Monday 21 August 2017

Enda Kenny refuses to rule out third term in office

Taoiseach fuels leadership speculation but insists election will be in three years

Taoiseach Enda Kenny is not likely to wave goodbye to power for another while yet. Photo: Tom Burke
Taoiseach Enda Kenny is not likely to wave goodbye to power for another while yet. Photo: Tom Burke
Philip Ryan

Philip Ryan

ENDA Kenny has fuelled speculation that he will seek a third term as Taoiseach by refusing to rule out suggestions he intends to lead Fine Gael into the next general election.

Mr Kenny was given three opportunities during a press conference on Wednesday to refute claims by senior Cabinet colleagues that he would remain party leader if a snap general election was called next year.

On all three occasions, the Taoiseach deliberately avoided answering the question and instead said his focus was on the challenges posed by Britain's decision to leave the European Union.

When it was put to him that he was purposely leaving open the possibility of a seeking a third term in office, Mr Kenny said this was "an interrogative question" and added that he was "genuinely focused on the challenge up ahead".

"I'm not even contemplating an election, there won't be one for three years," the Taoiseach said.

The Sunday Independent last weekend revealed Fine Gael ministers in Mr Kenny's Cabinet believe he would try to hold on to power if a general election was called before a leadership contest could take place.

The development is a blow to the leadership ambitions of Social Protection Minister Leo Varadkar and Housing Minister Simon Coveney who are both actively campaigning to succeed Mr Kenny.

Senior Fine Gael figures believe Mr Kenny would receive the backing of a large section of the parliamentary party if an election was called in the middle of Brexit negotiations.

The Taoiseach is widely seen as the best placed member of Cabinet to deal with talks on Britain leaving the union due to his close relationships with the leaders of other EU member states.

Asked if he would like to remain leader for the duration of the Brexit negotiations, Mr Kenny said the talks could be "10 years, could be eight years, could be six years".

Within the Taoiseach's camp, his advisers also believe Mr Kenny's tenure in office was extended by Britain's decision to leave the EU.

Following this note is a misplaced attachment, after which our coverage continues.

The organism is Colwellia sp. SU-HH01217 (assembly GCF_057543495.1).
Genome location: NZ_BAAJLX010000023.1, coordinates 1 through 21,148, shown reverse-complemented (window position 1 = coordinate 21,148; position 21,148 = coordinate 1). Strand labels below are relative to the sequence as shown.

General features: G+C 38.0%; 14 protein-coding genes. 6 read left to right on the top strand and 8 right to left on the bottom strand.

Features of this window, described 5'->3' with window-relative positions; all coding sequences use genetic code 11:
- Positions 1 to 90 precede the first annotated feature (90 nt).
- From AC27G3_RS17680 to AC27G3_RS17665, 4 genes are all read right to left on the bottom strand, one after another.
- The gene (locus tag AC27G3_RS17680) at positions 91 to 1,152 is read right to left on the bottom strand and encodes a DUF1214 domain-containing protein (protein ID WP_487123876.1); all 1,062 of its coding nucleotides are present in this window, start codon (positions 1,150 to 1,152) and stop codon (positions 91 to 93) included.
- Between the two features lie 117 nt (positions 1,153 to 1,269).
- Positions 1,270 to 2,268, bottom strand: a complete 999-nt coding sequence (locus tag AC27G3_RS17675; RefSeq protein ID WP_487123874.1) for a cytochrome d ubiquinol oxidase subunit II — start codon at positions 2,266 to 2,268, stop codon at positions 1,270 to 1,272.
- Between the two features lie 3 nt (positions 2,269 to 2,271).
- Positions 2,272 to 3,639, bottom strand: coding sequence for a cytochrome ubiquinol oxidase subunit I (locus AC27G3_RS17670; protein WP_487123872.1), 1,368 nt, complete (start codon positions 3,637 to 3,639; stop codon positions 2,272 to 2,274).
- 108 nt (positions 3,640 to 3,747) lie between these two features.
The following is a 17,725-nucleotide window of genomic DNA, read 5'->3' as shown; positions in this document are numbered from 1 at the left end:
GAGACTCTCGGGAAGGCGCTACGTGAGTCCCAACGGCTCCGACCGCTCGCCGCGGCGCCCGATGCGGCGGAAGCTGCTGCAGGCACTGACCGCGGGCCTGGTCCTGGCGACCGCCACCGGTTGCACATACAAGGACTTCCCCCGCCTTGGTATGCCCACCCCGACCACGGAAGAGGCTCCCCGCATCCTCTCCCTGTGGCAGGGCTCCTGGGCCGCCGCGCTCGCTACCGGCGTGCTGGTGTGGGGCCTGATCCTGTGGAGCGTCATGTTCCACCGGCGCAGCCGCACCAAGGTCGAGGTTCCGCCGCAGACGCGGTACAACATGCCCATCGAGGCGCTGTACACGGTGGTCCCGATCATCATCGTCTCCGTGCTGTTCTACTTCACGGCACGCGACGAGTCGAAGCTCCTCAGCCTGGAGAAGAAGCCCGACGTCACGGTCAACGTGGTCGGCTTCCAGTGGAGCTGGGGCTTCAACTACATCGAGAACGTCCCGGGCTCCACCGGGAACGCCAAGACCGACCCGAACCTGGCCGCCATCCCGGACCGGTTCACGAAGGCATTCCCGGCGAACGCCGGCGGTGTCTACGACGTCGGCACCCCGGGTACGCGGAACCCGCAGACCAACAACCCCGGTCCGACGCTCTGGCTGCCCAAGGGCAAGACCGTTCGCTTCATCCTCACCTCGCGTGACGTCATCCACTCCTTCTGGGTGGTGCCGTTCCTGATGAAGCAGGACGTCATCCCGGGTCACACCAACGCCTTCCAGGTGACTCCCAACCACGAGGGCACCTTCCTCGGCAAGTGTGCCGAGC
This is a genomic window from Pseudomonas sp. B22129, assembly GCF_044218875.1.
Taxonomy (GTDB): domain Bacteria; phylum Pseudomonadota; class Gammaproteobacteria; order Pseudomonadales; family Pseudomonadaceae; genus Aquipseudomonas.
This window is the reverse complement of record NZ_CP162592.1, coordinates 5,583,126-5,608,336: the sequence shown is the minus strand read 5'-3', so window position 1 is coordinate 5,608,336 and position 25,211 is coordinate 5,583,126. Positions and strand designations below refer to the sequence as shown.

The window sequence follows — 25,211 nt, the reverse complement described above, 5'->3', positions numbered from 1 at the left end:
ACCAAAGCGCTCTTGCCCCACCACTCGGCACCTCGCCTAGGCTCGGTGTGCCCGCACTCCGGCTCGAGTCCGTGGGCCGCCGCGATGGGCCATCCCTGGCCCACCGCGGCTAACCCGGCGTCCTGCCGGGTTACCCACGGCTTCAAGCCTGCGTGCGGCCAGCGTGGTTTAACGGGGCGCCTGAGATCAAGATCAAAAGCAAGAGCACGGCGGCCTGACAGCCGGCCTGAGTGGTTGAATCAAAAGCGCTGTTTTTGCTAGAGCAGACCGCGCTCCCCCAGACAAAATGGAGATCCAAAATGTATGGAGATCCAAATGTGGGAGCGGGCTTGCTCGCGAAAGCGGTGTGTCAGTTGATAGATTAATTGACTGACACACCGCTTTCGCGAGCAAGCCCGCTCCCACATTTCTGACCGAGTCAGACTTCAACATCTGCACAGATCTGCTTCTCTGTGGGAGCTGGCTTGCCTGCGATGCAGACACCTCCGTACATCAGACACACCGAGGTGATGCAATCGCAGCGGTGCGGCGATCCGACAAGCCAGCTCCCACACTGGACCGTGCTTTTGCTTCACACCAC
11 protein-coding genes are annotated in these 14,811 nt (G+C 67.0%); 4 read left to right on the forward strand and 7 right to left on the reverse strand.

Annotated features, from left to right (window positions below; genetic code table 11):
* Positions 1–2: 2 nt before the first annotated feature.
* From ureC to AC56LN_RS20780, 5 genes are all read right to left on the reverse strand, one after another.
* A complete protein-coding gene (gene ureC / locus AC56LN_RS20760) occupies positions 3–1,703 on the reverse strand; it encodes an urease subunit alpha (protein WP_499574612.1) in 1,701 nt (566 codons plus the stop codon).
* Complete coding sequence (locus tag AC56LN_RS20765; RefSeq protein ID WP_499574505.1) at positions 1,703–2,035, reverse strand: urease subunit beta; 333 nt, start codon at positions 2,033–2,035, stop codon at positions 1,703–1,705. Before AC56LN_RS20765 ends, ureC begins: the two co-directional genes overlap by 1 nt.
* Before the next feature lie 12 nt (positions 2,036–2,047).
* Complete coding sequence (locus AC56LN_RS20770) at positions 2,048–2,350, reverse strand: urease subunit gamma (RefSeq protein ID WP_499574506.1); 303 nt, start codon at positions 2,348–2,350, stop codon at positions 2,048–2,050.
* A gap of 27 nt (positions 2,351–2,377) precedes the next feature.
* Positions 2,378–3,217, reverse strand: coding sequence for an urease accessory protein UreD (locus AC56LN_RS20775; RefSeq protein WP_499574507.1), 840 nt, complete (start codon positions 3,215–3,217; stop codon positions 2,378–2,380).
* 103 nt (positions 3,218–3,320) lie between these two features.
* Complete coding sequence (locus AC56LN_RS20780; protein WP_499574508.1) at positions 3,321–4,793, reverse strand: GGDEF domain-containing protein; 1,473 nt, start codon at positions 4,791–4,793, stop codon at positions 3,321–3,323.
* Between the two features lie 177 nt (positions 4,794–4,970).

Officials are of the opinion Mr Kenny has a responsibility to utilise his contacts in the EU during the Brexit which are talks due to begin in March next year.

"The big game changer was Brexit because the Taoiseach has the relationships and experience and it just made it more credible for him to remain in office," a senior Government source said.

The source also noted that Mr Varadkar and Mr Coveney have never attended any crucial EU summits or held a high enough office in Government to handle the Brexit talks.

The same official said the only Fine Gael TD who has the experience to represent Ireland during the negotiations is Public Expenditure and Reform Minister Paschal Donohoe.

"The only possible future leader who has held office of that level is Paschal," the source said.

Mr Donohoe has regularly been touted as a leadership candidate within Fine Gael but the minister has insisted he has no interest in challenging for the leadership.

Speaking to Independent.ie's 'Floating Voter' podcast, Mr Donohoe said he ruled himself out of the leadership race because he was wanted to focus on his role in the Department of Public Expenditure and Reform. "Responsibility is part of the reason why I am ruling myself out. The job I have at the moment is so big and has so many consequences. I want to leave this office and the job I do in the best condition that I possibly can," Mr Donohoe said.

"The Taoiseach will decide at a time of his choosing when he no longer wants to be leader of Fine Gael and at that point when he relinquishes that role he will relinquish the office of the Taoiseach as well."

Sunday Independent

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